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Understanding the Connection between Diabetic Test Strips and Ketones

Posted by Just Fitter on

Understanding the Connection between Diabetic Test Strips and Ketones

Understanding the Connection between Diabetic Test Strips and Ketones

One of the most common complications for the diabetes patients is a very high ketone level in their bloodstream. If not treated on time, this may lead to a rather critical condition known as ketoacidosis. The build-up ketone within the human body is the result of insufficient insulin level to create energy for the body. It has been observed that people suffering from type 1 or advanced stages of type 2 diabetes have a high ketone level.

Type 1 diabetic patients are at a greater risk, as far as diabetic ketoacidosis or DKA is concerned. Out of all type 1 patients, those on SGLT-2 inhibitor drug class are more likely to suffer from diabetic ketoacidosis. However, the probability of this complication can be controlled to a great extent by keeping a tab on the body’s ketone level. In this article, you will find out everything you always wanted to know about diabetic test strips and ketones.

What is ketone?

Ketones are a specific class of organic compounds produced by the human body while burning fat for energy synthesis. In general, a range of nutrients including proteins, fats, and carbohydrates are used for this purpose. However, in the absence of insulin in the body, the stored fat is used. This fat is broken down into ketones as an alternative fuel. This process is known as ketosis, and is a popular alternative for quick weight loss. Acetoacetate (AcAc), 3-β-hydroxybutyrate (3HB), and acetones are three types of ketones found in the body.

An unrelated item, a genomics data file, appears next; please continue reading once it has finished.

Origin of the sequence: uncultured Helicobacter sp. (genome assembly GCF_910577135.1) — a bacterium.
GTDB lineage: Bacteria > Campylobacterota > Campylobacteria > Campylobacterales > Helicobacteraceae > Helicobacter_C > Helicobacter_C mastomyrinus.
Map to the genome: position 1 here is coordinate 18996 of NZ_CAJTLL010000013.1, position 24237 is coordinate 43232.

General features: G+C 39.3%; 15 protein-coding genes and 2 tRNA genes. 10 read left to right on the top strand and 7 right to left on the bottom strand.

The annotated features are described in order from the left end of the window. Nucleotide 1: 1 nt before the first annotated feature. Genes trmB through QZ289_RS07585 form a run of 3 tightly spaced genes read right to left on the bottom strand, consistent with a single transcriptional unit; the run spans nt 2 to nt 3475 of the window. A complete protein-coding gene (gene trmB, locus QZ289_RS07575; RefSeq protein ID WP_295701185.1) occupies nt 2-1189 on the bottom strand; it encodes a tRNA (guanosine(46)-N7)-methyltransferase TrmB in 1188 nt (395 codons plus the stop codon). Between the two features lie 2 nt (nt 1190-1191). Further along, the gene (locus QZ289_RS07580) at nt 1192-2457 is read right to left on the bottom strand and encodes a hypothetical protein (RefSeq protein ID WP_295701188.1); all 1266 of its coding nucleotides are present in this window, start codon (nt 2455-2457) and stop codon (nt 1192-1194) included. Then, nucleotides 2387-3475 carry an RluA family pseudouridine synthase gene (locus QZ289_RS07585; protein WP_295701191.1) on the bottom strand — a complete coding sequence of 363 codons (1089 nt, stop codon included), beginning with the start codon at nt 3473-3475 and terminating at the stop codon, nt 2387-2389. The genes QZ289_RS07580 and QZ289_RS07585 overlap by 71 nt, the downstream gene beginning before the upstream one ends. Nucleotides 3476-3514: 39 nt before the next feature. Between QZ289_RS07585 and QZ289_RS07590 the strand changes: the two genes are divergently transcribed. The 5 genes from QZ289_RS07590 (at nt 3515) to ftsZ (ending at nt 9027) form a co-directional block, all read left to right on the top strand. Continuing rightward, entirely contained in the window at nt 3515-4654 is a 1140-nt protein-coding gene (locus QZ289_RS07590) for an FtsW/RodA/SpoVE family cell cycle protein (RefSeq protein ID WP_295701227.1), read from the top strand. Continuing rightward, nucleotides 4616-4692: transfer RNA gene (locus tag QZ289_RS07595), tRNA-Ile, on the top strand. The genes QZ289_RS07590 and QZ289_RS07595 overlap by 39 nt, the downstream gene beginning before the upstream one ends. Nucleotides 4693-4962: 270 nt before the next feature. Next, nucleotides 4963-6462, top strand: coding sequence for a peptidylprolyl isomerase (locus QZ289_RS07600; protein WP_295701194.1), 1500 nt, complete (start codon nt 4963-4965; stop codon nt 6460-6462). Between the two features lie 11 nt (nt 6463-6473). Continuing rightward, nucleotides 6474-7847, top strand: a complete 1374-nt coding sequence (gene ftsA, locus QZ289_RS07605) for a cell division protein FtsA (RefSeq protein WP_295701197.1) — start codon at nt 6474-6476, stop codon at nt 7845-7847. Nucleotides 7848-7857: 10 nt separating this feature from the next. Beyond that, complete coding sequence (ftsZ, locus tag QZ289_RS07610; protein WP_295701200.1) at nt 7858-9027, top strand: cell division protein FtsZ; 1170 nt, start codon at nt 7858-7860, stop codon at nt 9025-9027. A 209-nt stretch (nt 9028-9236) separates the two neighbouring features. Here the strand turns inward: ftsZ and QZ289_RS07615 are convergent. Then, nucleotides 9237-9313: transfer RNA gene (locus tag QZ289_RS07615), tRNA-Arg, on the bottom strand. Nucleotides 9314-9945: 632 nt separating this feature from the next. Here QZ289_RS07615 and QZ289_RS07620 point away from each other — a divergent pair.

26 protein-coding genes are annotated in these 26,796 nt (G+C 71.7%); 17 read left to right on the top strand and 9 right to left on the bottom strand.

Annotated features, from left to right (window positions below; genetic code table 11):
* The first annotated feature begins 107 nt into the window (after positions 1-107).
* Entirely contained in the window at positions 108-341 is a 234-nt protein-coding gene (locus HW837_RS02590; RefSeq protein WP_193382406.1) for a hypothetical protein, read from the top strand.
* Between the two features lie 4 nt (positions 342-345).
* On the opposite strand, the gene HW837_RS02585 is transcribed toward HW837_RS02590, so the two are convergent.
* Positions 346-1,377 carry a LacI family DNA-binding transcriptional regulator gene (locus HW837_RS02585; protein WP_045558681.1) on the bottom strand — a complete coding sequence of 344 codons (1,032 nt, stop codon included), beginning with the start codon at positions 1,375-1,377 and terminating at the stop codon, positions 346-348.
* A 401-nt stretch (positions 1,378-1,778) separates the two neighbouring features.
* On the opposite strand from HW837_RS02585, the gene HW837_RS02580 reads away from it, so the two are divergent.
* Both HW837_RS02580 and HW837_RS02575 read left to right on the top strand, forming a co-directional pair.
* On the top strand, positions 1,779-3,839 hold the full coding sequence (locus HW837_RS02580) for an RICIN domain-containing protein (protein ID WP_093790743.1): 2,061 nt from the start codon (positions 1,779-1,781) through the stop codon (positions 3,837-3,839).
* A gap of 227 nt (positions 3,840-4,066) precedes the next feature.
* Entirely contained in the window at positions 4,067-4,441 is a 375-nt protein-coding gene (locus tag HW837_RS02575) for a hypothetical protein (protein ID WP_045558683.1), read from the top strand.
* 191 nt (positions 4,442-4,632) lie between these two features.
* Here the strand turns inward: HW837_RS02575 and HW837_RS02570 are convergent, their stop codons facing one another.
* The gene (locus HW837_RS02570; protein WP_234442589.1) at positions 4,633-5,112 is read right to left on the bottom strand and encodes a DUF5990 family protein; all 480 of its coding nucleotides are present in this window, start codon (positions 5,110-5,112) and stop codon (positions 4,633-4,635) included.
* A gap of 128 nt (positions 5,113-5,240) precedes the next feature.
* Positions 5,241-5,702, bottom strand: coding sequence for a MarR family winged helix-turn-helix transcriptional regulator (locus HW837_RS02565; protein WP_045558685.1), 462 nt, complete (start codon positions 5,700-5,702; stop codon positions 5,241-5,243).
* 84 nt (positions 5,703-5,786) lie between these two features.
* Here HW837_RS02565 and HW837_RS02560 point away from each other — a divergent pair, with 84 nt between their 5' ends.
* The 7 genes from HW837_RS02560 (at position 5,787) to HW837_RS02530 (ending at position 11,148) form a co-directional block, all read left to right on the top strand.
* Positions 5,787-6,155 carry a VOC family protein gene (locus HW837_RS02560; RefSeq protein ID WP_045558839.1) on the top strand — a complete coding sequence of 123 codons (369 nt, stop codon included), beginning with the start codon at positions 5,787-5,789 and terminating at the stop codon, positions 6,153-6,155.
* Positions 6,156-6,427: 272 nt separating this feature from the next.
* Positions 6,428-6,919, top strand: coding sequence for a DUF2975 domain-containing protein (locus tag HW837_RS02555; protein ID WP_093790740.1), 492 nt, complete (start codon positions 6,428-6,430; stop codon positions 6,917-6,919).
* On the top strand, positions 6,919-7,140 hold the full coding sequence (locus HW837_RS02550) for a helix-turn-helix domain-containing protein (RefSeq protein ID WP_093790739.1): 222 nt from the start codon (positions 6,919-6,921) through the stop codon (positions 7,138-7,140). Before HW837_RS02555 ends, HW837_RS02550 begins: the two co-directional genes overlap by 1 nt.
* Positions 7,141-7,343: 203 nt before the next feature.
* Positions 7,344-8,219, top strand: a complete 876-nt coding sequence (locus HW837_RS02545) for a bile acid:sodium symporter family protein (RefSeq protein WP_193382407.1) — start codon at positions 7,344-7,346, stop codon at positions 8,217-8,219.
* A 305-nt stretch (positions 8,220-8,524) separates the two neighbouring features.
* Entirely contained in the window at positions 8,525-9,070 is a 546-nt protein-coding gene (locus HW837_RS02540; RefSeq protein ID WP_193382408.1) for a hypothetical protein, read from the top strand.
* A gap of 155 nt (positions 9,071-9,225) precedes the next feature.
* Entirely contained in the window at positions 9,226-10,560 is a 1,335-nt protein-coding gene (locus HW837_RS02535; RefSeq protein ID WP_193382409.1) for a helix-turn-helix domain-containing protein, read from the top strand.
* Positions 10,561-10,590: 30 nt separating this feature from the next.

Ketones and diabetes

Under normal condition, an enzyme called amylase breaks down the carbohydrates into different nutrients including glucose. The sugar is then transported to the cells as energy source by insulin. Diabetic patients are not able to produce adequate amount of insulin for transportation of the blood sugar. Also, their body may sometimes fail to accept it properly. As a result, the body stops using the blood sugar for energy and starts breaking down fats.

Diabetes sufferers are extremely susceptible to quick ketone build-up within the body, resulting in diabetic ketoacidosis. When this happens, the blood of the patient becomes acidic. In some instances, DKA may even lead to an emergency condition known as diabetic coma. Individuals with type 1 diabetes are considered to be at the highest risk of developing diabetic ketoacidosis.

Regular measurement of ketone levels is an extremely important part of diabetes management and prevention of diabetic ketoacidosis.

How to Measure Ketones?

Out of many different measurement alternatives, blood glucose meters are considered to be most accurate. However, ketone urinalysis strips are also popular these days because these strips are inexpensive, reasonably accurate, and doesn’t require any prescription. These color-coded strips change their color to indicate the ketone level in the urine.

When to Test Ketone?

  • Blood sugar or glucose in excess of 300 mg/dl

  • Frequent thirst and dry mouth

  • Abdominal pain, nausea, tiredness. and vomiting tendency

  • Breath with a fruity smell

  • All insulin dependent individuals and type 1 diabetes patients

If you find high levels of ketones in your urine you may need to adjust the management of your diabetes. Please contact your Healthcare Professional as soon as possible.

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